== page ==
2.1.3. Delignification

The delignification was implied using acetic acid (CH3COOH) and hydrogen peroxide (H2O2) in present titanium oxide (TiO2) in a round bottom vector vessel. Then, the dewaxed jute fibers were placed in the round bottom vessel. This process was continued for 3 hours at 130°C. After this, the collected fibers were carefully washed and placed in the forced air convention oven for 24 hours at 70°C.

2.1.4. Alkali Treatment

Potassium hydroxide (6%) (KOH) was placed in 1000 mL of conical flax and the delignified jute fibers were immersed in the solution for eight hours at 30°C and 60°C, respectively. After that, the collected samples were carefully washed and placed in the forced air convention oven for 24 hours at 70°C. Dried fibers used as synthesis cotton fibers characterization are shown in Figure 1.

Figure 1: Flow chart of the synthesized jute cotton fibers.
2.2. Microstructural Analysis
2.2.1. Fourier Transform Infrared (FTIR) Spectroscopy

The infrared spectra of the synthesized cotton fibers from jute and original cotton fibers were recorded on a Shimadzu FTIR Spectrophotometer with dynamic alignment system sealed interferometer with autodryer and wavenumber range was 350 to 7,800 cm−1. The obtained spectra are presented and discussed in Section 3.

2.2.2. Thermogravimetric Analysis (TGA)

Thermogravimetric analysis (TGA) was used to study the thermal stability of synthesized cotton fibers from jute fibers and original cotton fibers. The thermal stability analysis was performed using Perkin-Elmer thermal analyzer (TGA). The specimen (10 mg) was heated from room temperature to 800°C at a dynamic heating rate of 5°C/min under N2 using a flow rate of 100 mL/min.

3. Result and Discussion

3.1. Fourier Transform Infrared (FTIR) Spectroscopy

The FTIR spectroscopic analyses of the cotton fibers from jute and original cotton fibers are shown in Figure 2. The wavenumber from 3600 to 3000 cm−1 corresponded to the stretching of H bonds in the OH groups [6, 7]. The IR spectrum showed the peak intensity of jute cotton fibers at 3336 cm−1 of OH groups whereas the original cotton fibers peak intensity was recorded at 3338 cm−1.

Figure 2: FTIR spectra of (a) jute cotton fiber and (b) original cotton fiber.

Stretching of the C-H group of synthesized jute cotton fibers occurred at 2897 cm−1 while the original cotton fibers showed stretching at 2890 to 2362 cm−1 [8]. The C=O absorption band for jute cotton occurred at 1654 cm−1 and the original cotton fibers absorption band occurred at 1648 cm−1 [9]. The absorption band of synthesized jute cotton and original cotton fibers at 1313 and 1321 cm−1 can be attributed to the symmetrical deformation of NO2 in the cellulose azo compound [10]. Therefore, the FTIR results proved that both synthesized jute cotton fibers and original cotton fibers possess similar properties.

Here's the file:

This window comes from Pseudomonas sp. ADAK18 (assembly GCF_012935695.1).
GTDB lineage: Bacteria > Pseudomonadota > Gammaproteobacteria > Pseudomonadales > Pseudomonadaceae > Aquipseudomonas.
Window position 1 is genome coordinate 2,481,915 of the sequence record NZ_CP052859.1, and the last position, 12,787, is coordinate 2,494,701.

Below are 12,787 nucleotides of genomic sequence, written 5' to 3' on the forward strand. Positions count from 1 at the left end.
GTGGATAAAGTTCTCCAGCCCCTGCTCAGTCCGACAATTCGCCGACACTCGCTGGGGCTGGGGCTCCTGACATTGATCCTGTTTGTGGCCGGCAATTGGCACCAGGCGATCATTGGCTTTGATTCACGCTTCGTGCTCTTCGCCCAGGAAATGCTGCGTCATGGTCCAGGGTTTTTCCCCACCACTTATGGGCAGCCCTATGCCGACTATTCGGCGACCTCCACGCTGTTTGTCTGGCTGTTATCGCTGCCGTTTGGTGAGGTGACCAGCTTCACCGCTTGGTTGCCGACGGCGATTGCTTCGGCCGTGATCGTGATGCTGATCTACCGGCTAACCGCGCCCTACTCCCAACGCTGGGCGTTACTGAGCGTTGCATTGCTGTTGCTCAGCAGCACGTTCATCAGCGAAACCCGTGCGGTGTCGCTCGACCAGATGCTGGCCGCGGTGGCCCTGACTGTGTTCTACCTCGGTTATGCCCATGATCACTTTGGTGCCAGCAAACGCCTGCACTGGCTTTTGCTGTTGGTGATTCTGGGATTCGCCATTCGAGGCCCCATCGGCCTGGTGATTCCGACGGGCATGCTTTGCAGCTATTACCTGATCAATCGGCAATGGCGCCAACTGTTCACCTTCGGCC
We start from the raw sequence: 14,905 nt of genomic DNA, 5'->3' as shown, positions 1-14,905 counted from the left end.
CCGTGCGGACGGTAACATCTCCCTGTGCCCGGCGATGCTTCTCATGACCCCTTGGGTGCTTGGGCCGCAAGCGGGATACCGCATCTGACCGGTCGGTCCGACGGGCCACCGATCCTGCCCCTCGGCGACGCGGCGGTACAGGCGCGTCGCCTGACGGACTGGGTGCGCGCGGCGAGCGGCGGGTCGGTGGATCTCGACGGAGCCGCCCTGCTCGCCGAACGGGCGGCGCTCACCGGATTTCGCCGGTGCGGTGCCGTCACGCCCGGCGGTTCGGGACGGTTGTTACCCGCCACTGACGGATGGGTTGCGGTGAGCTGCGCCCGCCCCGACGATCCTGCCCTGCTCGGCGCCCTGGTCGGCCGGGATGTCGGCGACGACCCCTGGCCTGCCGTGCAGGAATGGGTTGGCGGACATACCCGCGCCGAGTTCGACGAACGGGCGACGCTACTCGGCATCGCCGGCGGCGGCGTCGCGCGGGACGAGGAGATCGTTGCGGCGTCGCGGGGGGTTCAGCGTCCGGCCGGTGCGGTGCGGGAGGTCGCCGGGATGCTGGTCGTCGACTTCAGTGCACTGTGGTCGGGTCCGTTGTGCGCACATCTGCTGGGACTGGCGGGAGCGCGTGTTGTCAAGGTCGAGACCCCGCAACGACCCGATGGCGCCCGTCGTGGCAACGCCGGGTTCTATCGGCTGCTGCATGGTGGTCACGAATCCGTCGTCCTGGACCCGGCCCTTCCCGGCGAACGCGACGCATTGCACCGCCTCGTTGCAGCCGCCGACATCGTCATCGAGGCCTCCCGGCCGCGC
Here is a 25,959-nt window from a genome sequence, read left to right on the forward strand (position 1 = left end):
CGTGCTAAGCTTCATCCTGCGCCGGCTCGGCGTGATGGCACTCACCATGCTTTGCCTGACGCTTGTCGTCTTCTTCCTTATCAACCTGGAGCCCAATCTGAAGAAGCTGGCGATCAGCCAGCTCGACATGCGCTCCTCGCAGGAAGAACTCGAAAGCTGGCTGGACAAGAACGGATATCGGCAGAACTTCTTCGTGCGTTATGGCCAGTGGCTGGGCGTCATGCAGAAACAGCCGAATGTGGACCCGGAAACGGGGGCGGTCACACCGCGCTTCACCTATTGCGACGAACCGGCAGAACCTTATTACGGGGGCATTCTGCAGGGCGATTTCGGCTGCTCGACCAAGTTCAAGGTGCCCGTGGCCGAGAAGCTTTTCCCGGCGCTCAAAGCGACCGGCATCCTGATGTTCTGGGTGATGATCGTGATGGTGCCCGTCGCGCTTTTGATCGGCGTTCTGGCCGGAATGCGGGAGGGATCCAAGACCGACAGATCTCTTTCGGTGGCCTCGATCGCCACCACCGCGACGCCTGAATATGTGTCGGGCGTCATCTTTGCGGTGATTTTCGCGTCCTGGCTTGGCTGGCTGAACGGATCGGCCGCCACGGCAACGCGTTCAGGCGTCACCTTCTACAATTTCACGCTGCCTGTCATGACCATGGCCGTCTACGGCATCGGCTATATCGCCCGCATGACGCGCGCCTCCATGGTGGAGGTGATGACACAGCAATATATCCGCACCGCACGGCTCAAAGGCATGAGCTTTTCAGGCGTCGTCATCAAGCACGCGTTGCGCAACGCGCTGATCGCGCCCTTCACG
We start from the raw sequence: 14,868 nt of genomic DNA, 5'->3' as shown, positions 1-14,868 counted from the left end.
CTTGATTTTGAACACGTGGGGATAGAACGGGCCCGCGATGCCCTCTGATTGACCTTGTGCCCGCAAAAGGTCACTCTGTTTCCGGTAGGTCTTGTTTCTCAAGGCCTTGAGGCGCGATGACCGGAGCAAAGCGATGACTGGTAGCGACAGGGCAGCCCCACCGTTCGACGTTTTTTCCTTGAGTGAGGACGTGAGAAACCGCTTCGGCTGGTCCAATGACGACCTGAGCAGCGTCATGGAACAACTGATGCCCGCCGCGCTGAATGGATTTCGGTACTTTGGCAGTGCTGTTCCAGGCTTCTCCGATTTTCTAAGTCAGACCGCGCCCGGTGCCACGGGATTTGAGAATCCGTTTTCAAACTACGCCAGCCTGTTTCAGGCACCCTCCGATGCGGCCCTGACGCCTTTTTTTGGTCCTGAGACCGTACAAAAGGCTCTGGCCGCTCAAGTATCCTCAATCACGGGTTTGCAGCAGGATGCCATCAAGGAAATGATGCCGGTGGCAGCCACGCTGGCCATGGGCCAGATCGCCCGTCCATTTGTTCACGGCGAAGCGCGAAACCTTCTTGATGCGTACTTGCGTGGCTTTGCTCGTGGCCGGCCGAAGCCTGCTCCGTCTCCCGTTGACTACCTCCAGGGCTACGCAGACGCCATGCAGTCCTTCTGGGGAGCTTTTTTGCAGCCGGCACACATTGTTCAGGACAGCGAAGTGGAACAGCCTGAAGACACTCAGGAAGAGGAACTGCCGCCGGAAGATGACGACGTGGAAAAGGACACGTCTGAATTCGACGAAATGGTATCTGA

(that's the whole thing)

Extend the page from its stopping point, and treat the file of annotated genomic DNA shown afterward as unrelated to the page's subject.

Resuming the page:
3.2. Thermogravimetric Analysis (TGA)

Thermogravimetric analysis (TGA) was carried out on the synthesized cotton fibers and original cotton fibers to determine the thermal stability. The thermal stability of synthesized cotton fibers and original cotton fibers is shown in Figure 3. The weight losses of synthesized cotton fibers and original cotton fibers can be illustrated in three stages: (1) dehydration of absorbed moisture and water (<200°C), (2) the breaking of the cellulose chain of C-C and C=O (200~380°C), and finally (3) aromatization (>380°C), the residual chair formation [11].

Figure 3: TGA curves of jute cotton fibers and original cotton fibers.

From the thermogravimetric analysis on synthesized cotton fibers, it is anticipated that dehydration is approximately 4.6% of water. According to Rahman et al. [12] there is no degradation up to 160°C. Above this temperature, the thermal property decreases gradually and decomposition occurs. The initial and final temperature decompositions (, ) of jute cotton fibers were slightly higher than that of original cotton fibers which is shown in Table 1. The larger activation energy showed higher stability. The activation energy of jute cotton fibers was slightly higher than the original cotton fibers. Therefore, it can be assumed that the synthesized jute cotton fibers and original cotton fibers possess similar properties regarding thermal stability.

Table 1: Thermal characteristics of jute cotton fibers and original cotton fibers.

4. Conclusions

In this study, jute cotton fibers were synthesized by chemical processes. The FTIR spectrum showed that synthesized jute cotton fibers characteristic band was very similar to the original cotton fibers. The TGA result also showed that the maximum rate of mass loss, onset of decomposition, end of decomposition, and activation energy for synthesis jute cotton fibers were slightly higher than original cotton fibers. It can be concluded that synthesized cotton fiber characteristics were similar to the original ones.

Conflict of Interests

The authors declare that there is no conflict of interests regarding the publication of this paper.

Acknowledgments

The authors would like to acknowledge the Ministry of Higher Education of Malaysia and Universiti Malaysia Sarawak for their financial support, Grant no. ERGS/02 (08)/860/2912 (12).